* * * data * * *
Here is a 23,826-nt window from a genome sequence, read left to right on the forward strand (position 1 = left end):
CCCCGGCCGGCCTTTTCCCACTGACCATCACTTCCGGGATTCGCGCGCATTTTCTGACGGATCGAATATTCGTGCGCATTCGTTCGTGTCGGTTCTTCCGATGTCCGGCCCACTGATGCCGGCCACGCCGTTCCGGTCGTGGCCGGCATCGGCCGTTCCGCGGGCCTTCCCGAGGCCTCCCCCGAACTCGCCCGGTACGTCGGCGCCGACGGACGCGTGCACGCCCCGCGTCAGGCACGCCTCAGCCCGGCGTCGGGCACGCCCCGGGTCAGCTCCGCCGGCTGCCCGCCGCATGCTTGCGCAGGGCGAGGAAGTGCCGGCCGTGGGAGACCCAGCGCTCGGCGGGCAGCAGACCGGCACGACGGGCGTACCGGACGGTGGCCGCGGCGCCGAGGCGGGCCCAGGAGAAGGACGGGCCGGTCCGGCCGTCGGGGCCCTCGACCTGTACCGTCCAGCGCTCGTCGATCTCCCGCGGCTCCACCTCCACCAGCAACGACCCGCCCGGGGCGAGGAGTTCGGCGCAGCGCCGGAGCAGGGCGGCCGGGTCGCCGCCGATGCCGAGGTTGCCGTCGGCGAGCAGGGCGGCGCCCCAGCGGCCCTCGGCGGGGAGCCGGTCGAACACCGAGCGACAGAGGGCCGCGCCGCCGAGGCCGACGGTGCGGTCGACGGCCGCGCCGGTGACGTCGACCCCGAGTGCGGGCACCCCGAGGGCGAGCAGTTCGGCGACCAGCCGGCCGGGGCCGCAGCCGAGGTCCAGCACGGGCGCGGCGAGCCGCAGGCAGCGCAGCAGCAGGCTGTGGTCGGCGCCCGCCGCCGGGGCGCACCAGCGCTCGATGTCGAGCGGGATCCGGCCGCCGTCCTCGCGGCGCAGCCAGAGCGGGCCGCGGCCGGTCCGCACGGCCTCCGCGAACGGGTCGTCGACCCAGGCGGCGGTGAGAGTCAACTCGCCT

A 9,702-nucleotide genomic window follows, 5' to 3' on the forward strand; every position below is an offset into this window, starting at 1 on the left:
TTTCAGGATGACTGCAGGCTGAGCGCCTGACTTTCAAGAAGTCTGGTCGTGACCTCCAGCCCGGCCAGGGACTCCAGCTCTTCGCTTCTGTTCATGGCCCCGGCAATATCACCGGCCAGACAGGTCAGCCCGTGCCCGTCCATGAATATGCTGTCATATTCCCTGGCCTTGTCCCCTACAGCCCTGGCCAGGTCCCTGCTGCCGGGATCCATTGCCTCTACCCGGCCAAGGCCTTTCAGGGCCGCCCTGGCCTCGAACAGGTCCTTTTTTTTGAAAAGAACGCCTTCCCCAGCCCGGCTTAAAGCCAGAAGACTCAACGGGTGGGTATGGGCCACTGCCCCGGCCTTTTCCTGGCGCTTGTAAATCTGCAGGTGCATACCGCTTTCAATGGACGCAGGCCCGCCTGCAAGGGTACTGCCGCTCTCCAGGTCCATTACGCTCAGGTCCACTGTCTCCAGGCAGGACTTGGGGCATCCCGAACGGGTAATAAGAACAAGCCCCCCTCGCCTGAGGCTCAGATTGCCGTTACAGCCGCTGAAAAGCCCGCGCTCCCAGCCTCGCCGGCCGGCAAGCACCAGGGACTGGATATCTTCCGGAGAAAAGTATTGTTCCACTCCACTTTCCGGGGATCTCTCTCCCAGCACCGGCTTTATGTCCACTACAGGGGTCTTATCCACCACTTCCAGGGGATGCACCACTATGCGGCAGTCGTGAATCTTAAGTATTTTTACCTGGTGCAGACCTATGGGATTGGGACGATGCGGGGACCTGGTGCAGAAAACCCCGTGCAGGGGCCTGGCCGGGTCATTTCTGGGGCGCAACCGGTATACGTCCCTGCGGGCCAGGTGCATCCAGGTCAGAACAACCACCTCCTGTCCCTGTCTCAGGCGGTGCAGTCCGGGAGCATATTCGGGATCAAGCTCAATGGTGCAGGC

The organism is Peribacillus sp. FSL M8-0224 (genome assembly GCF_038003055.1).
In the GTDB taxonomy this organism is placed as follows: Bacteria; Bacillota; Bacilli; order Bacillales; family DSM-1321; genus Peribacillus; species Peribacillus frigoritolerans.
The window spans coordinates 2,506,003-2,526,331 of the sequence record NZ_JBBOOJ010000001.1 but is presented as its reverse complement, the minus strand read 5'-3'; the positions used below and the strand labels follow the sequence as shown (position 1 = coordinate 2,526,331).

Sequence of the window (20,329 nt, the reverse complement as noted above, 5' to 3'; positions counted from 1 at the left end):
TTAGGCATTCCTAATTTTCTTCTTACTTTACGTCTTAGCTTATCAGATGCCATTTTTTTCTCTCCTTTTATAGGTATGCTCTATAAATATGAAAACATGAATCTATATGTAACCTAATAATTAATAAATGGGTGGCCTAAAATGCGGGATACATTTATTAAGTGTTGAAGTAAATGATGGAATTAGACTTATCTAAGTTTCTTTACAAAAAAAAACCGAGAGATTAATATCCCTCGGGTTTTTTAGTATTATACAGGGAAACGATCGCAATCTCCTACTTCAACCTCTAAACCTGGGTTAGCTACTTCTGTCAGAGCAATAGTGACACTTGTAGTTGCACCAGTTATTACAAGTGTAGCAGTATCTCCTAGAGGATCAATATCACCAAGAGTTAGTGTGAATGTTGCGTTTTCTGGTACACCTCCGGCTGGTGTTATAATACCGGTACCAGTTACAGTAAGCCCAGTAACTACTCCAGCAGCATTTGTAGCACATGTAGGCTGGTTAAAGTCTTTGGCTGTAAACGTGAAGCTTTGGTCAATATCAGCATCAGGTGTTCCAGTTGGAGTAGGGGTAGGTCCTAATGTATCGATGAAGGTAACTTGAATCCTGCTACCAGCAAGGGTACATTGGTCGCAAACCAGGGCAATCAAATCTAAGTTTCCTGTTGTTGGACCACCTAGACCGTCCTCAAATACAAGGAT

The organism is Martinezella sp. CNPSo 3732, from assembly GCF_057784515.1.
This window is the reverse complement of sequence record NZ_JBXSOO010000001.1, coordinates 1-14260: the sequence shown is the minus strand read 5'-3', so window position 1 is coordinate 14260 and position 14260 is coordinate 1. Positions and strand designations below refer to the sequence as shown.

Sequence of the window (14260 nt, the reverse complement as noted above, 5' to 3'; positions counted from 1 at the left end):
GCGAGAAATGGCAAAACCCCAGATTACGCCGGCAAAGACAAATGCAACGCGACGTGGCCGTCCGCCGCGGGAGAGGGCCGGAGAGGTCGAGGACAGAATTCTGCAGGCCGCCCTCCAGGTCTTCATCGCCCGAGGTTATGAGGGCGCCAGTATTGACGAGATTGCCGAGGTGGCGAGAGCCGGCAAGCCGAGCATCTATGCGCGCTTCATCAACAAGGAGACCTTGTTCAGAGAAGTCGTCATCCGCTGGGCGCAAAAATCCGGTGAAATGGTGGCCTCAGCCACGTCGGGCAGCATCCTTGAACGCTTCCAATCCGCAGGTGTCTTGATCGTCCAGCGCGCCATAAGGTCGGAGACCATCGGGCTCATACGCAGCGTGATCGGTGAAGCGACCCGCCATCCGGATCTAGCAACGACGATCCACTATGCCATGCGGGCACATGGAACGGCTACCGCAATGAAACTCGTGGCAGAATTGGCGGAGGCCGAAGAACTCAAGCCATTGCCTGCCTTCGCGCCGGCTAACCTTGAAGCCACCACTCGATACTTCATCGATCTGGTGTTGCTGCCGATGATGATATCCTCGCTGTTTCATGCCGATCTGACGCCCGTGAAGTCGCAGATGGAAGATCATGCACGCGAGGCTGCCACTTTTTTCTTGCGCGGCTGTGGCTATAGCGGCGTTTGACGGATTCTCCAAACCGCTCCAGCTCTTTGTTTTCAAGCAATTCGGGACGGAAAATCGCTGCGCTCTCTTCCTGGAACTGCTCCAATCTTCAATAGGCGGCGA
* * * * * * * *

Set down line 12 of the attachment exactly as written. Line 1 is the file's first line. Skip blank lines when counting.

Sequence of the window (14260 nt, the reverse complement as noted above, 5' to 3'; positions counted from 1 at the left end):